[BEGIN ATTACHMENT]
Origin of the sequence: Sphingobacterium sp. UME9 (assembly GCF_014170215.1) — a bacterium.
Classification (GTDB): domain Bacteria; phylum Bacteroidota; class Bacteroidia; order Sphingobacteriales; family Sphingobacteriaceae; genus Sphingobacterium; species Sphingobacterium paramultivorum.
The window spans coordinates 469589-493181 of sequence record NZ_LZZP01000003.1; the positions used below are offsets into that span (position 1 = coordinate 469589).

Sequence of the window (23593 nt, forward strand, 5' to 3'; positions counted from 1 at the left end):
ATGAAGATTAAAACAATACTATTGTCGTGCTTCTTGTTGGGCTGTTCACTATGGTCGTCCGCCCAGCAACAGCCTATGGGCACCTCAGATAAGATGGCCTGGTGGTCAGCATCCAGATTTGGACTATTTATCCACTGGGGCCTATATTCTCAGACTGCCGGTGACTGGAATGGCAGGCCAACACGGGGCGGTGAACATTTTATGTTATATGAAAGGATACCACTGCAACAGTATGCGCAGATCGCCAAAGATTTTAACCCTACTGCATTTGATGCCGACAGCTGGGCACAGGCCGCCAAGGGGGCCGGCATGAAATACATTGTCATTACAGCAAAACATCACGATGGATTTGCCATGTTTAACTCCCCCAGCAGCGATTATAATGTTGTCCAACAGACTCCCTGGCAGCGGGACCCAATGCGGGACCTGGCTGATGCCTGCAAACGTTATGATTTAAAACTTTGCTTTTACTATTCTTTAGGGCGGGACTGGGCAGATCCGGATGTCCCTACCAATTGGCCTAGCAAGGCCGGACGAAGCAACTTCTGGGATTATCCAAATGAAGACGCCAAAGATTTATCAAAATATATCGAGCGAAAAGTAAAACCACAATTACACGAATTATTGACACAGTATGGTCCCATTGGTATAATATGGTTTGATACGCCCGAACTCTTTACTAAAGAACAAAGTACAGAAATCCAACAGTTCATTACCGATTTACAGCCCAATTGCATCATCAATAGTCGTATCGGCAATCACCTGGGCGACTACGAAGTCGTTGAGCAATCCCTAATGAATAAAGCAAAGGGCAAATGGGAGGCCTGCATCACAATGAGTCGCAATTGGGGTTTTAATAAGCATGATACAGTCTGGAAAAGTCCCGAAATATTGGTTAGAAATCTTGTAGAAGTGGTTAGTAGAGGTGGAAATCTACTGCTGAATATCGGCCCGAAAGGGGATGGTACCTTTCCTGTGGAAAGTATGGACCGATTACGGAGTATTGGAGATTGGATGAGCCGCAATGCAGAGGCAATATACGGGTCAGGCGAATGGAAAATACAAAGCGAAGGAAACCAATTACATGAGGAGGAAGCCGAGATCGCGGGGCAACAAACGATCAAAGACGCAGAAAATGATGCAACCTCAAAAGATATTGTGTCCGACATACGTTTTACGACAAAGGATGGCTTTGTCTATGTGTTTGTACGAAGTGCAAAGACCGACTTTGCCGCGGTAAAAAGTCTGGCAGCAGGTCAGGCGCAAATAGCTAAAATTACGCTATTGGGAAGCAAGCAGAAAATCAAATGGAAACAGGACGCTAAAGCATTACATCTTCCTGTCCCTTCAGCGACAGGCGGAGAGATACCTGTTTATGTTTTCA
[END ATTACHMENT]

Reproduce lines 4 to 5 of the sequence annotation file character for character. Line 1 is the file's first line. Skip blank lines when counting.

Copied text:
Sequence of the window (23593 nt, forward strand, 5' to 3'; positions counted from 1 at the left end):
ATGAAGATTAAAACAATACTATTGTCGTGCTTCTTGTTGGGCTGTTCACTATGGTCGTCCGCCCAGCAACAGCCTATGGGCACCTCAGATAAGATGGCCTGGTGGTCAGCATCCAGATTTGGACTATTTATCCACTGGGGCCTATATTCTCAGACTGCCGGTGACTGGAATGGCAGGCCAACACGGGGCGGTGAACATTTTATGTTATATGAAAGGATACCACTGCAACAGTATGCGCAGATCGCCAAAGATTTTAACCCTACTGCATTTGATGCCGACAGCTGGGCACAGGCCGCCAAGGGGGCCGGCATGAAATACATTGTCATTACAGCAAAACATCACGATGGATTTGCCATGTTTAACTCCCCCAGCAGCGATTATAATGTTGTCCAACAGACTCCCTGGCAGCGGGACCCAATGCGGGACCTGGCTGATGCCTGCAAACGTTATGATTTAAAACTTTGCTTTTACTATTCTTTAGGGCGGGACTGGGCAGATCCGGATGTCCCTACCAATTGGCCTAGCAAGGCCGGACGAAGCAACTTCTGGGATTATCCAAATGAAGACGCCAAAGATTTATCAAAATATATCGAGCGAAAAGTAAAACCACAATTACACGAATTATTGACACAGTATGGTCCCATTGGTATAATATGGTTTGATACGCCCGAACTCTTTACTAAAGAACAAAGTACAGAAATCCAACAGTTCATTACCGATTTACAGCCCAATTGCATCATCAATAGTCGTATCGGCAATCACCTGGGCGACTACGAAGTCGTTGAGCAATCCCTAATGAATAAAGCAAAGGGCAAATGGGAGGCCTGCATCACAATGAGTCGCAATTGGGGTTTTAATAAGCATGATACAGTCTGGAAAAGTCCCGAAATATTGGTTAGAAATCTTGTAGAAGTGGTTAGTAGAGGTGGAAATCTACTGCTGAATATCGGCCCGAAAGGGGATGGTACCTTTCCTGTGGAAAGTATGGACCGATTACGGAGTATTGGAGATTGGATGAGCCGCAATGCAGAGGCAATATACGGGTCAGGCGAATGGAAAATACAAAGCGAAGGAAACCAATTACATGAGGAGGAAGCCGAGATCGCGGGGCAACAAACGATCAAAGACGCAGAAAATGATGCAACCTCAAAAGATATTGTGTCCGACATACGTTTTACGACAAAGGATGGCTTTGTCTATGTGTTTGTACGAAGTGCAAAGACCGACTTTGCCGCGGTAAAAAGTCTGGCAGCAGGTCAGGCGCAAATAGCTAAAATTACGCTATTGGGAAGCAAGCAGAAAATCAAATGGAAACAGGACGCTAAAGCATTACATCTTCCTGTCCCTTCAGCGACAGGCGGAGAGATACCTGTTTATGTTTTCA